If this question can be reworded to fit the rules in the help center, please edit the question.

• "the string following in next place should always be lesser than or equal to the string preceding it" - So, you really only want to sort N items, then? – Kilian Foth May 11 '16 at 14:00
• @KilianFoth - Thanks for your interest! I do not want to sort, but I want to find out different possibilities like: "hundred, hundred, hundred, fifty", "hundred, hundred, hundred, thirtythree", "hundred, hundred, fifty, fifty", "hundred, hundred, fifty, thirtythree" etc. – Raj Pawan Gumdal May 11 '16 at 14:07
• Why does "hundred" come before "thirtythree"? "hundred" is lexicographically less than "thirtythree"! – Jörg W Mittag May 11 '16 at 14:39
• Sorry for the confusion here, you can think of values which those strings hold. hundred=100, fifty=50, thirtythree=33. – Raj Pawan Gumdal May 11 '16 at 14:40

I got it working like this:

``````function invokePermutation()
{
var permutation_array = [];
getComponentPermutations (["hundred", "fifty", "thirtythree"], 0, [], 4, permutation_array);
console.log(permutation_array.join("\n"));

var title = document.getElementById('container');
title.innerHTML = permutation_array.join("<br />");
}

function getComponentPermutations(possibilities, current_lowest_possibility_index, current_array_beginning, max_positions, completed_permutations) {
//if the current array we are building up is the max length, add it to our result set
if (current_array_beginning.length == max_positions) {
completed_permutations.push(current_array_beginning);
return;
}
//we've run out of other possibilities to use, so return
if (current_lowest_possibility_index >= possibilities.length) {
return;
}
//take the current part we are building up and call this for the next possibility to put in the next slot
getComponentPermutations(possibilities, current_lowest_possibility_index + 1, current_array_beginning, max_positions, completed_permutations);

//add the current possibility
var cloned_beginning = current_array_beginning.slice();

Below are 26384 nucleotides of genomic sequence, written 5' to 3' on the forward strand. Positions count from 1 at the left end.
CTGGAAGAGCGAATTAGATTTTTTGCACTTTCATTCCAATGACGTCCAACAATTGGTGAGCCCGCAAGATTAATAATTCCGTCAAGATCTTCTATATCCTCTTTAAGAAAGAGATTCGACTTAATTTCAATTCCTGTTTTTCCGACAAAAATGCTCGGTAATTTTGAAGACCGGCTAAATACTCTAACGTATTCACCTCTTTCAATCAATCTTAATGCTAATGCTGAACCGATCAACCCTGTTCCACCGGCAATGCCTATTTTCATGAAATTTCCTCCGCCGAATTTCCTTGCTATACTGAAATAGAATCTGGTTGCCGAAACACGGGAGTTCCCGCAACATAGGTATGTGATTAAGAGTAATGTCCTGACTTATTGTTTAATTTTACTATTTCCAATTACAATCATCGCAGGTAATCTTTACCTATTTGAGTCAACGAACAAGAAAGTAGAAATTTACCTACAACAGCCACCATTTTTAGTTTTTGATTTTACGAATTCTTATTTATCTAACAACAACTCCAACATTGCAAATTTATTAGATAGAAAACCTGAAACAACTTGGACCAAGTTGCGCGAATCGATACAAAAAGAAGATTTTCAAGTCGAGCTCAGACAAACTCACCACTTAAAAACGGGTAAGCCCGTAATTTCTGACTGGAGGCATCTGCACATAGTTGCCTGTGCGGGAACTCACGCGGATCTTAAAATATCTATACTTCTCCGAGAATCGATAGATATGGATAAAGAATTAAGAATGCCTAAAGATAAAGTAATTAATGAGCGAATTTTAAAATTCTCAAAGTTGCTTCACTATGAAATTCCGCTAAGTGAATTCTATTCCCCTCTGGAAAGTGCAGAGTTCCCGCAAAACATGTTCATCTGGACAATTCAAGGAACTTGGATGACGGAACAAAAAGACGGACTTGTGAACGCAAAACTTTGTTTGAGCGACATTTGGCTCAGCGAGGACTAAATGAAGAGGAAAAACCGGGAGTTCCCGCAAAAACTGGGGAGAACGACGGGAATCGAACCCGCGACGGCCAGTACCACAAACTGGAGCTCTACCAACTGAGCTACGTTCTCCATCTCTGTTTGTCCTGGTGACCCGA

cloned_beginning.push(possibilities[current_lowest_possibility_index]);
//recurse
getComponentPermutations(possibilities, current_lowest_possibility_index, cloned_beginning, max_positions, completed_permutations);
}
``````

Note that this is dependent on your array of possibilities being sorted such that the "higher" values come before the "lower" ones.

This is possibly best to see by using an example of how it builds up the arrays. First, it will start with an empty array as what we have built up so far. Then it is going to run and do the first recursive call until the current possibility is at index 2 (ie. "thirtythree"). Then that first call will just return.

Then we will add that to what we are building up so we have `["thirtythree"]`. Then we recurse again, but now with the current state being `["thirtythree"]` and the current possibility being "thirtythree". The calls keep happening until we have built an array like this `["thirtythree","thirtythree","thirtythree","thirtythree"]`. Then finally the next call goes into the first if block to add that to our result set.

Then this backs up by returning until the current array state is `["thirtythree","thirtythree","thirtythree"]` and the next item to use is "fifty". Then `["thirtythree","thirtythree","thirtythree","fifty"]` gets added. And so on until the stack has unwound all the way to putting in `["hundred","hundred","hundred","hundred"]`.